7 Nov
2013
Posted in: photography, travel
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Take a Trip: Yellowstone National Park

Yellowstone grand prismatic spring

Yellowstone National Park sits near the top of my list of favorite United States national parks. I’m blessed to live near enough to it that I’ve visited our nation’s first national park several times. I had someone ask me once if all the hype surrounding the park as a must-see destination was deserved? Unequivocally yes.

west thumb

The majority of the WORLD’s geysers are located in the 2.2 million acres which make up Yellowstone National Park. Most of the park is located in the northwest corner of Wyoming but 4% of the park is in Montana and Idaho. Yellowstone is an interesting ecosystem to explore. There are geysers, Old Faithful being the most well-known, mud pots, bears, moose, wolves, elk, bison, lakes, rivers, lodges, campground and miles of hiking. Plus, there’s the added bonus of saying you’ve been in the caldera of a supervolcano.

We’ve camped inside the park at Bridge Bay, outside the park in West Yellowstone, MT and at Buffalo Bill State Park near Cody, WY. I prefer camping in the park even though the campgrounds are at maximum capacity during the summer months.  Camping in the park allows for early rising to get to spots in the park before crowds form. Yellowstone early in the morning with no crowded parking lots and boardwalks free of the masses is a much different place than Yellowstone at noon on a summer day.

It’s difficult for me to make a list of favorite spots in Yellowstone. It’s helpful to visit with someone who has been before. Visitors can easily get caught up in stopping at every sign that refers to a geyser basin and simply run out of daylight to see more.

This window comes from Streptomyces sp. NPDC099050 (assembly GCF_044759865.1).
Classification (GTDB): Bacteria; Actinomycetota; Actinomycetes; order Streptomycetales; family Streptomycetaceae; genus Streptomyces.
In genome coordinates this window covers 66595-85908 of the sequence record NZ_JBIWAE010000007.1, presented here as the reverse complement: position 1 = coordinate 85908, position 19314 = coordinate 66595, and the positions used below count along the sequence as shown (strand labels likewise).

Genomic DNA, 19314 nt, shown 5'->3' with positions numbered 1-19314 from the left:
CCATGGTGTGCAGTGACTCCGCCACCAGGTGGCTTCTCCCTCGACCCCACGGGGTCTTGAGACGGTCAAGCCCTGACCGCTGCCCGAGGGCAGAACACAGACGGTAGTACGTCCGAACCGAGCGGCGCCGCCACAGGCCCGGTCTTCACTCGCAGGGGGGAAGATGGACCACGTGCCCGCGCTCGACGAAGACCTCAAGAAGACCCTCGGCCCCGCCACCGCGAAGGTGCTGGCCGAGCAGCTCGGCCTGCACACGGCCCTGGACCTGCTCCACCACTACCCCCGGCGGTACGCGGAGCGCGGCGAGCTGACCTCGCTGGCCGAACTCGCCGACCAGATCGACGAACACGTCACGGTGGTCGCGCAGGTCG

My Top 5 Yellowstone National Park must-sees:

  1. Grand Prismatic Spring — This is the largest hot spring in the United States. The colors are breathtaking (see photo above), and it’s one of the iconic pictures of the park. If you drive to the parking lot for the springs, you’ll be disappointed. Viewing the spring from the boardwalk defeats the purpose of viewing it at all. Park at the trailhead for Fairy Falls and head toward the falls. You won’t have to hike far before you’ll see trails heading up the hill on the left to view the spring from above. It’s a little more work, but worth the effort.
  2. Old Faithful — The first time you visit Yellowstone, you have to watch Old Faithful erupt. It’s an unspoken rule. The Old Faithful Visitor Education Center has an informative exhibit on why Yellowstone is the way it is. You’ll learn a lot about all things geothermal. There are signs posted giving an approximate time for Old Faithful’s next eruption. Make sure to be there a few minutes before the given time. The geyser is faithful but not precise.
    Old Faithful erupting
  3. Mammoth Hot Springs — This part of the park is near the Montana border and looks like no other part of Yellowstone. The landscape is eerily bleached of color. There are a lot of wooden steps to maneuver at Mammoth.Mammoth Hot Springs
  4. Dragon’s Mouth Spring — This is located in Hayden Valley. Photos don’t do this feature justice. You’ll want to take a short video clip. You can imagine a dragon actually lives in the cave and that what you’re hearing is breathing as the water laps in and out. This spring is a favorite for our kids.
  5. Wildlife — Most of the time, visitors know if there are wildlife nearby because vehicle traffic stops or crawls forward. People lose all sense and park recklessly on the road side. While viewing bears, moose, elk, bison, etc., please remember that they’re animals. I’ve seen so many people get dangerously close to animals for a photo. These are not domestic pets. Yellowstone is their home. Respect them and keep your distance.
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